Nil Gurel received the runner-up prize at the 2018 IEEE Body Sensor Networks Conference Best Paper Award competition. The conference was held March 4-7 in Las Vegas, Nevada.
Gurel is a Ph.D. student in the Georgia Tech School of Electrical and Computer Engineering (ECE), where she is a member of the Inan Research Lab. The title of Gurel’s award-winning paper is “Toward Closed-Loop Transcutaneous Vagus Nerve Stimulation using Peripheral Cardiovascular Physiological Biomarkers: A Proof-of-Concept Study.”
Transcutaneous vagus nerve stimulation (t-VNS) is a promising technology for modulating brain function and possibly treating disorders of the central nervous system such as posttraumatic stress disorder (PTSD). In this work, real-time non-invasive physiological biomarkers of t-VNS derived from wearable cardiovascular physiology measurements were introduced and verified with experimental studies. Additionally, t-VNS applied after traumatic recall for subjects with prior trauma was shown to decrease the fight-or-flight response to this mental and emotional stressor, demonstrating the potential for such stimulation technologies in potentially reducing such responses for patients with PTSD in future work.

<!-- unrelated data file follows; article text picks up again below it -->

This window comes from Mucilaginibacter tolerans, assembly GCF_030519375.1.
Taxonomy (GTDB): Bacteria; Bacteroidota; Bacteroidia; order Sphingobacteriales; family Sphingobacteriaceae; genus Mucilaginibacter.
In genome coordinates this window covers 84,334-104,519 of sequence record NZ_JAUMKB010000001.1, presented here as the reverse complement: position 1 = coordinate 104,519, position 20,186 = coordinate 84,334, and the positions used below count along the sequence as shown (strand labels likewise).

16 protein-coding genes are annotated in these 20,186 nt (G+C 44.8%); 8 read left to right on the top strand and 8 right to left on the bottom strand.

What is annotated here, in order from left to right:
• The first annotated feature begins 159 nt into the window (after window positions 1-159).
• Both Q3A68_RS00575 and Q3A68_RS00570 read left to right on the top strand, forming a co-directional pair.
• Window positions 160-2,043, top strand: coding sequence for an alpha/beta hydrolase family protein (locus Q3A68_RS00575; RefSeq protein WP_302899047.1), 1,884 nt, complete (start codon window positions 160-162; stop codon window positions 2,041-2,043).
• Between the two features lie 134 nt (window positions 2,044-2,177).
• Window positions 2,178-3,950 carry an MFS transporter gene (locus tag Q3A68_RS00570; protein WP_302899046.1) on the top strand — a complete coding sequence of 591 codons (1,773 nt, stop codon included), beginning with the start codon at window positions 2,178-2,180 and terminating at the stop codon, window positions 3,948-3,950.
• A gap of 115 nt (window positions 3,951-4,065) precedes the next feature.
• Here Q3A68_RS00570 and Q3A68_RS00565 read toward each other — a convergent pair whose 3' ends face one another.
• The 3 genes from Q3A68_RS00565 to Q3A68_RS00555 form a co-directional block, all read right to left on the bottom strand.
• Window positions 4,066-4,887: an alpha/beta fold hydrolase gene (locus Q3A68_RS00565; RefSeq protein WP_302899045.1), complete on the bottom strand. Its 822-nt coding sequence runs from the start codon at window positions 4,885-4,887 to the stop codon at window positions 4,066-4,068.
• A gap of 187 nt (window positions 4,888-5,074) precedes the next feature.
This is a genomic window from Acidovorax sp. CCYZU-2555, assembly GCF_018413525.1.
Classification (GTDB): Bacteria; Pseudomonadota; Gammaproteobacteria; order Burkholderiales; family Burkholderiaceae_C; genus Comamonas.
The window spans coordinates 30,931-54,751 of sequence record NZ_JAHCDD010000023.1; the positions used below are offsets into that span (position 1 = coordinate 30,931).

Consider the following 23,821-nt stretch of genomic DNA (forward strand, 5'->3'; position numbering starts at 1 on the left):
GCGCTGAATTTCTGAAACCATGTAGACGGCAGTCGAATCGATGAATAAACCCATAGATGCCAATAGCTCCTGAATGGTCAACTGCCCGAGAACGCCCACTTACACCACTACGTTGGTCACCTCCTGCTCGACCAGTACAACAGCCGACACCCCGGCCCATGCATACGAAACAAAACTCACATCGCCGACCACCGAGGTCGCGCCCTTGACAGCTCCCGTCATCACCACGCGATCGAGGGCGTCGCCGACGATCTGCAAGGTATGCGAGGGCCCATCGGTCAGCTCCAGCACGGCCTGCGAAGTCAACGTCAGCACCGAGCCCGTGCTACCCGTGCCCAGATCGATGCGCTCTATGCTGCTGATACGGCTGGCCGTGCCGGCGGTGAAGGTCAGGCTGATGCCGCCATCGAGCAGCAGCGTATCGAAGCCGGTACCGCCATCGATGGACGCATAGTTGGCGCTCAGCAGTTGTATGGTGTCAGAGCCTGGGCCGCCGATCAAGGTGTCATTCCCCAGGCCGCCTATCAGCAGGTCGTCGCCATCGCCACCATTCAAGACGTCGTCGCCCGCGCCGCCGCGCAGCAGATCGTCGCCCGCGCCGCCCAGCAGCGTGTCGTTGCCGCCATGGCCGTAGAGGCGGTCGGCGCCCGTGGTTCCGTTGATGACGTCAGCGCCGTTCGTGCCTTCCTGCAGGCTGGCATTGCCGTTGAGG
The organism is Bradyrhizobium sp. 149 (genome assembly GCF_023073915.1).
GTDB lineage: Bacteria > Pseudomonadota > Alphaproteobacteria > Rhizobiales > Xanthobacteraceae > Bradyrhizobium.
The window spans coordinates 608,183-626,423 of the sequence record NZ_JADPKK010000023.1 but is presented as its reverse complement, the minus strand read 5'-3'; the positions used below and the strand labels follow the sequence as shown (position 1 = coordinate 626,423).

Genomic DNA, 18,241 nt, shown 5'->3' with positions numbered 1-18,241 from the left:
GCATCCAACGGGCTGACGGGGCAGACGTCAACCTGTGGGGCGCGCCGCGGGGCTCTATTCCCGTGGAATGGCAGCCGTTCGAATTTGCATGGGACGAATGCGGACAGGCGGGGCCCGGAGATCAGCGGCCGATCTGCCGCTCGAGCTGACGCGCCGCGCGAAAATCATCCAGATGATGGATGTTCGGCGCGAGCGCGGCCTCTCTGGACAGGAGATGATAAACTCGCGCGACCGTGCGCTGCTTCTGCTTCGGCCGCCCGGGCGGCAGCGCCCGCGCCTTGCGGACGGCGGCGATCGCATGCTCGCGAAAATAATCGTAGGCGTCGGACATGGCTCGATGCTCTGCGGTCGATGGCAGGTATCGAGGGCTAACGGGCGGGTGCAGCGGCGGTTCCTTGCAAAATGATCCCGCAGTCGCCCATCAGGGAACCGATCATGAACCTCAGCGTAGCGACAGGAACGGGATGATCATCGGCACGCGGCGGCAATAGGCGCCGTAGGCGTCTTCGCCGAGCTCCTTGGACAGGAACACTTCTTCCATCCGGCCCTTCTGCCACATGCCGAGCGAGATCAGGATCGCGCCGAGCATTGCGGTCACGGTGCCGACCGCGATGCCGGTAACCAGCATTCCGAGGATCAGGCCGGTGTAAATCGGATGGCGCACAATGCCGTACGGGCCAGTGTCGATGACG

This work represents a highly collaborative effort between researchers at the Georgia Tech School of ECE and Emory University in the School of Medicine and the Rollins School of Public Health. Gurel’s coauthors are fellow ECE Ph.D. student Mobashir H. Shandi; J. Douglas Bremner of the Emory School of Medicine Department of Radiology and Department of Psychiatry and the Atlanta VA Medical Center; Viola Vaccarino of Emory Rollins School of Public Health and School of Medicine/Division of Cardiology; Stacy L. Ladd, Emory Department of Radiology; Lucy Shallenberger, Emory Rollins School of Public Health; Amit Shah, Emory Rollins School of Public Health and School of Medicine/Division of Cardiology; and Omer Inan, director of the Inan Research Lab and ECE Ph.D. advisor to both Gurel and Shandi.